Published on December 24th, 2016 | by Justin G.
Hardline: Human Nature
It’s been four years since the last Hardline album (2012’s very strong Danger Zone), but Johnny Gioeli and company are back with a new offering, titled Human Nature. Josh Ramos is back on guitar, but other than that the lineup is intact here, which is a welcome development.
Gioeli and keyboardist/producer Alessandro Del Vecchio set out to write an album that brought back the sound of Hardline’s classic 1992 debut Double Eclipse, with catchier, harder rocking songs (not that the last few Hardline albums didn’t have their share of those), and it’s safe to say they succeeded. Human Nature has pretty much everything you’d want in a Hardline album. Ramos’s guitar work is fantastic, with catchy melodies and really rocking solos, and of course Gioeli’s vocals steal the show. As fun as it is to hear him belting out cheesy metal anthems with Axel Rudi Pell, melodic rock like this is where he really shines.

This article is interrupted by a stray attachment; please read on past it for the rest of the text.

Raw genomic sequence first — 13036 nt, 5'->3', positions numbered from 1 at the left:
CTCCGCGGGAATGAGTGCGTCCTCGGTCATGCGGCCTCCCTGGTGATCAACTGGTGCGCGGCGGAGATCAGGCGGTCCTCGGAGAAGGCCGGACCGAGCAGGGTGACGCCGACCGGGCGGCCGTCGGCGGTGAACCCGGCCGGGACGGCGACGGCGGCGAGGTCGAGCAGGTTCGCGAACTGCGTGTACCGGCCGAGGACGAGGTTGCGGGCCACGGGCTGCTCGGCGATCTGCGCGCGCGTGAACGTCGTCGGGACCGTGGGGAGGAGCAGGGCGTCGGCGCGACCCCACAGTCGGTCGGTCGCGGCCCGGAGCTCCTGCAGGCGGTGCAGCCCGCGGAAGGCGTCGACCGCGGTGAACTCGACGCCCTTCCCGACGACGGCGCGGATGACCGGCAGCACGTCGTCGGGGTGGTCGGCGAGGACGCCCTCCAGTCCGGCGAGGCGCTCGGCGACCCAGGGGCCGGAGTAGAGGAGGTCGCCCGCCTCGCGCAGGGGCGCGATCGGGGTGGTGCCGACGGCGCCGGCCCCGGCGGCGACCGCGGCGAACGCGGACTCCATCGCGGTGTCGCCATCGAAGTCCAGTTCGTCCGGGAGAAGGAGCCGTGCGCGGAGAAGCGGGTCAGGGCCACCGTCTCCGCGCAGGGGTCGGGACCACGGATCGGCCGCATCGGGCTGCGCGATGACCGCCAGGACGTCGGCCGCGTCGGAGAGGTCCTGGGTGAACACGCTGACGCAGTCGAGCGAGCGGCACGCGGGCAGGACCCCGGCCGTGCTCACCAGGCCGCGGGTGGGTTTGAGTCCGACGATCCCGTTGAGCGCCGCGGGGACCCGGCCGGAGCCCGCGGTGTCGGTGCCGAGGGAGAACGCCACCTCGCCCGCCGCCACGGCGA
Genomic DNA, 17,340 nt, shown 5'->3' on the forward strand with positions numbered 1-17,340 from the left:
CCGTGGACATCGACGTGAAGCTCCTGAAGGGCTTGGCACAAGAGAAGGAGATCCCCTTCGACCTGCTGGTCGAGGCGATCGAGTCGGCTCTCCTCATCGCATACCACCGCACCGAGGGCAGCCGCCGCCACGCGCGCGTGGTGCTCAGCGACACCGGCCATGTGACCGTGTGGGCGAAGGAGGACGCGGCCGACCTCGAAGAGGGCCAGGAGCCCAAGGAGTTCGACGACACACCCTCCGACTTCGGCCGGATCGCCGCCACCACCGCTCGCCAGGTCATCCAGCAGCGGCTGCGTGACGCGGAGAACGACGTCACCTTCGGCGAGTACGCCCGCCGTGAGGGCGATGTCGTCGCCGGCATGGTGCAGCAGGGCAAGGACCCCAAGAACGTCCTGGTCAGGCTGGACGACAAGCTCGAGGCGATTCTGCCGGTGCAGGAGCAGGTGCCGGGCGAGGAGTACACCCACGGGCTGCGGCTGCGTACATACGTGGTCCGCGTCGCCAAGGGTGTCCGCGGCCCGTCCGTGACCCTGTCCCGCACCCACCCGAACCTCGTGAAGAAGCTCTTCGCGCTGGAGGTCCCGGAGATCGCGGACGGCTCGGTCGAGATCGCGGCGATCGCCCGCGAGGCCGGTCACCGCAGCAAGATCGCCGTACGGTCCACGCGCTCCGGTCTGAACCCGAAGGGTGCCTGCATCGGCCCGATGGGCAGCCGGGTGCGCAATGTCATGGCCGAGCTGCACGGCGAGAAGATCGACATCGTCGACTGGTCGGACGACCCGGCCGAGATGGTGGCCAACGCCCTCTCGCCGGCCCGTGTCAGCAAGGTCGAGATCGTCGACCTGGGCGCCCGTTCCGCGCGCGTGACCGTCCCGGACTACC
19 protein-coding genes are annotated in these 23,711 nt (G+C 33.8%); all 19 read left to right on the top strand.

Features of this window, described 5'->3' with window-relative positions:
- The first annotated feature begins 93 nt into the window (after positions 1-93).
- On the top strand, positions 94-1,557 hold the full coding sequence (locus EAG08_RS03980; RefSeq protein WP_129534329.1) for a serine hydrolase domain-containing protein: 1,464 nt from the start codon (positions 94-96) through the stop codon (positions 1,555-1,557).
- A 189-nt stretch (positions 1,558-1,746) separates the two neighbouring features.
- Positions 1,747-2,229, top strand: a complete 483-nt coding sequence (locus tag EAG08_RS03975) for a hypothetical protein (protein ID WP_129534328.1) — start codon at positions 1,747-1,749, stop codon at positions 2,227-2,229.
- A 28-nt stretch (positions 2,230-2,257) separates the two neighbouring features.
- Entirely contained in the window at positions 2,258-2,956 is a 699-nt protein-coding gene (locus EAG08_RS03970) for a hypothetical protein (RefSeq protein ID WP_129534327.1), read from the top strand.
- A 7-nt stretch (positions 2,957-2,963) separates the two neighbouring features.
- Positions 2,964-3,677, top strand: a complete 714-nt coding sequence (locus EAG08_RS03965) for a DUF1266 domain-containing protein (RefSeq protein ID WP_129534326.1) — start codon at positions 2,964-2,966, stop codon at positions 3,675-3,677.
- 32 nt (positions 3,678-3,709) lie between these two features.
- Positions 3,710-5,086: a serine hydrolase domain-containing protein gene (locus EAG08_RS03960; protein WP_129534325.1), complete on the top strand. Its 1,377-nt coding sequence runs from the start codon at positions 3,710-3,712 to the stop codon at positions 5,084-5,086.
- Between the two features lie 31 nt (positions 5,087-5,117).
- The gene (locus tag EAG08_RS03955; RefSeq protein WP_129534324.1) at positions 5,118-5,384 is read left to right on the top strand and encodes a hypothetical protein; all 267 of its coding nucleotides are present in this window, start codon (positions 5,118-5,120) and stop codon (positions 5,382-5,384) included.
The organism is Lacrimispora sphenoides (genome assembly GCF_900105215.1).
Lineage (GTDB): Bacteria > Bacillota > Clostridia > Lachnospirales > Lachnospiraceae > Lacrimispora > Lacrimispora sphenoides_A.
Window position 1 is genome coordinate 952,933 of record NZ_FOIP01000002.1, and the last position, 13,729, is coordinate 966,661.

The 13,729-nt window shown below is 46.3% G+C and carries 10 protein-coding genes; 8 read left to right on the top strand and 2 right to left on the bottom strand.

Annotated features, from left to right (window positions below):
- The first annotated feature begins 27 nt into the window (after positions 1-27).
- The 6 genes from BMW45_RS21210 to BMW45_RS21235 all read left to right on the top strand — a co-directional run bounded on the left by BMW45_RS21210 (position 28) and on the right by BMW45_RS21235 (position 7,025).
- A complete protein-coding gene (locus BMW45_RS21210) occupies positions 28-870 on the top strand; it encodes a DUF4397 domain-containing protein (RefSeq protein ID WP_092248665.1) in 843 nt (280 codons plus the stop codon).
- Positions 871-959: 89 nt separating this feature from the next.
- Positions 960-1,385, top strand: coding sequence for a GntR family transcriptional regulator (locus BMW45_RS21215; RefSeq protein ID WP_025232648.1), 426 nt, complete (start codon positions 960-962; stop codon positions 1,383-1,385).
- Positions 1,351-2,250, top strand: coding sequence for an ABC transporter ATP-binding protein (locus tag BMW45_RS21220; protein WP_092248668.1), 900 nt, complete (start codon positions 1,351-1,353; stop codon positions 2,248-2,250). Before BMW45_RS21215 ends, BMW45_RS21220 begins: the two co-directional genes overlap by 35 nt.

I sometimes think Del Vecchio spreads himself too thin writing so many albums for the Frontiers label each year, but when he gets it right, he really gets it right. He knows what makes this band tick, so whether the pace was upbeat and rocking (“Where Will We Go From Here,” “Nobody’s Fool”), laid back and ballad-like (“Human Nature,” “Take You Home”) or somewhere in-between (“Running on Empty,” “Where the North Wind Blows”), we’re getting prime Hardline songs.
Obviously those of us who have been following Hardline to this point will find Human Nature a must-buy album. The fact that it’s arguably their best album since their comeback is the icing on the cake. Those who haven’t kept up with the band lately, or haven’t heard them at all but enjoy bands like Eclipse, House of Lords and Giant, will find Human Nature a fantastic introduction to this great melodic rock band.
Summary: Hardline really can do no wrong